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AP-TX--Texas News Digest 12 am, TX

November 15, 2018

Good morning! Here’s a look at AP’s general news coverage in Texas at this hour. Questions about coverage plans are welcome and should be directed to the Dallas AP at 972-991-2100, or, in Texas, 800-442-7189. Email: aptexas@ap.org. Jill Bleed is at the desk after 5:30 a.m.

Reminder: This information is not for publication or broadcast, and these coverage plans are subject to change. Expected stories may not develop, or late-breaking and more newsworthy events may take precedence. Advisories and digests will keep you up to date. All times are Central.

For up-to-the minute information on AP’s coverage, visit Coverage Plan at newsroom.ap.org.




WASHINGTON — Defense Secretary Jim Mattis has defended the use of active duty troops on the U.S.-Mexican border, saying that in some ways it provides good training for war. Mattis spoke on his way to visit U.S. troops along the border in South Texas. The Pentagon chief said that within a week to 10 days the 5,800 troops currently deployed for the border mission will have accomplished all the tasks requested by Customs and Border Protection. He added that additional tasks are likely to be added, and he did not say how soon the whole mission might end. By National Security Writer Robert Burns. SENT: 730 words, photos.


TIJUANA, Mexico — Migrants in a caravan of Central Americans have scrambled to reach the U.S. border, arriving by the hundreds in Tijuana, while U.S. authorities across the border were readying razor wire security barriers. Mexican officials in Tijuana were struggling to deal with a group of 357 migrants who arrived aboard nine buses Tuesday and another group of 398 that arrived Wednesday. By Elliot Spagat and Maria Verza. SENT: 800 words, photos, video.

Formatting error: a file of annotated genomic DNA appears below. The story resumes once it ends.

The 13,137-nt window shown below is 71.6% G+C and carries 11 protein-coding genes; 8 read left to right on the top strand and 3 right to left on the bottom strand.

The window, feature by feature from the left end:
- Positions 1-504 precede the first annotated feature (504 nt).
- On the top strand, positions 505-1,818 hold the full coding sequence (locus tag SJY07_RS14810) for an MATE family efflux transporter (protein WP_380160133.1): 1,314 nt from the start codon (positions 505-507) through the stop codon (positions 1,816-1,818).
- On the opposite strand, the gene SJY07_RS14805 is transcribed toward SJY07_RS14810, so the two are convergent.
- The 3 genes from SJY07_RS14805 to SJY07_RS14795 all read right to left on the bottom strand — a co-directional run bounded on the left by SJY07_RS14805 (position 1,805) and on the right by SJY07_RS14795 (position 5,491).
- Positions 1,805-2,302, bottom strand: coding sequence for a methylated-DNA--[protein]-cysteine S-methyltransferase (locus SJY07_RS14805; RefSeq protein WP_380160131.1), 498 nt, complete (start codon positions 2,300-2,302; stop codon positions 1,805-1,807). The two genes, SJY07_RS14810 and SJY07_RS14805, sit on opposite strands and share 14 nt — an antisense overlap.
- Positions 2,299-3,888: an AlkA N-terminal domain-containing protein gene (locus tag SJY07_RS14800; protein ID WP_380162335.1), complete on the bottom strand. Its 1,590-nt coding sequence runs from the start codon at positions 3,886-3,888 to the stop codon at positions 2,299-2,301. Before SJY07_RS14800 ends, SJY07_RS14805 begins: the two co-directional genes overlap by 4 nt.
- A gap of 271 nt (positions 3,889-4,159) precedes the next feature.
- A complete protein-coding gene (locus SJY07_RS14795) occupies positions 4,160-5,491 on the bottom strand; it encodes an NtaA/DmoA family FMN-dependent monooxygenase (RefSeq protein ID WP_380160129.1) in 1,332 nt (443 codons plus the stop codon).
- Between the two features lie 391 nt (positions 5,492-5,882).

HUNTSVILLE, Texas — A Mexican citizen on death row in Texas has been executed for the sledgehammer killings of his wife and two children more than 26 years ago. Roberto Moreno Ramos was condemned for the 1992 deaths of his 42-year-old wife Leticia, 7-year-old daughter Abigail, and 3-year-old son Jonathan at their home in Progreso, located along the Mexico border. By Juan A. Lozano and Michael Graczyk. SENT: 820 words, photos.



WASHINGTON — Federal Reserve Chairman Jerome Powell said the U.S. economy is performing well but he’s eyeing potential risks ahead. Those include a slowdown in global growth, the fading impact from tax cuts and the cumulative weight of the Fed’s own interest rate hikes. Speaking to an audience at the Federal Reserve Bank of Dallas, Powell said the Fed is managing interest rates in an effort to prolong the current economic recovery. By Economics Writer Martin Crutsinger. SENT: 520 words, photos. Moved on general and financial news service.


DENVER — Dozens of people who live near oil and gas wells have pleaded with the Trump administration not to roll back rules for methane pollution, while industry representatives said the changes should go further. The Environmental Protection Agency held a hearing in Denver on the administration’s plans to loosen regulations imposed by the Obama administration in 2016. The rules require energy companies to step up the detection and elimination of methane leaks at well sites and other oil and gas facilities. The EPA wants to reduce the frequency of inspections for methane leaks and give energy companies more time to repair leaks after they are detected. The changes would also allow an energy company’s in-house engineers to certify some aspects of methane control instead of requiring an outside professional engineer to do so. The EPA also wants to let energy companies opt to follow state rules instead of the federal rules in California, Colorado, Ohio, Pennsylvania, Texas and Utah. By Dan Elliott. SENT: 500 words, photos. Moved on national general, financial and political news services.


— UNITED STATES-SYRIA-MISSING JOURNALIST — A senior State Department official says American journalist Austin Tice is believed to be still alive more than six years after he was abducted while covering the war in Syria. U.S. envoy to Syria James Jeffrey has told reporters that the Houston native is being held hostage there. He didn’t say why officials believe this or who might be holding him. SENT: 130 words.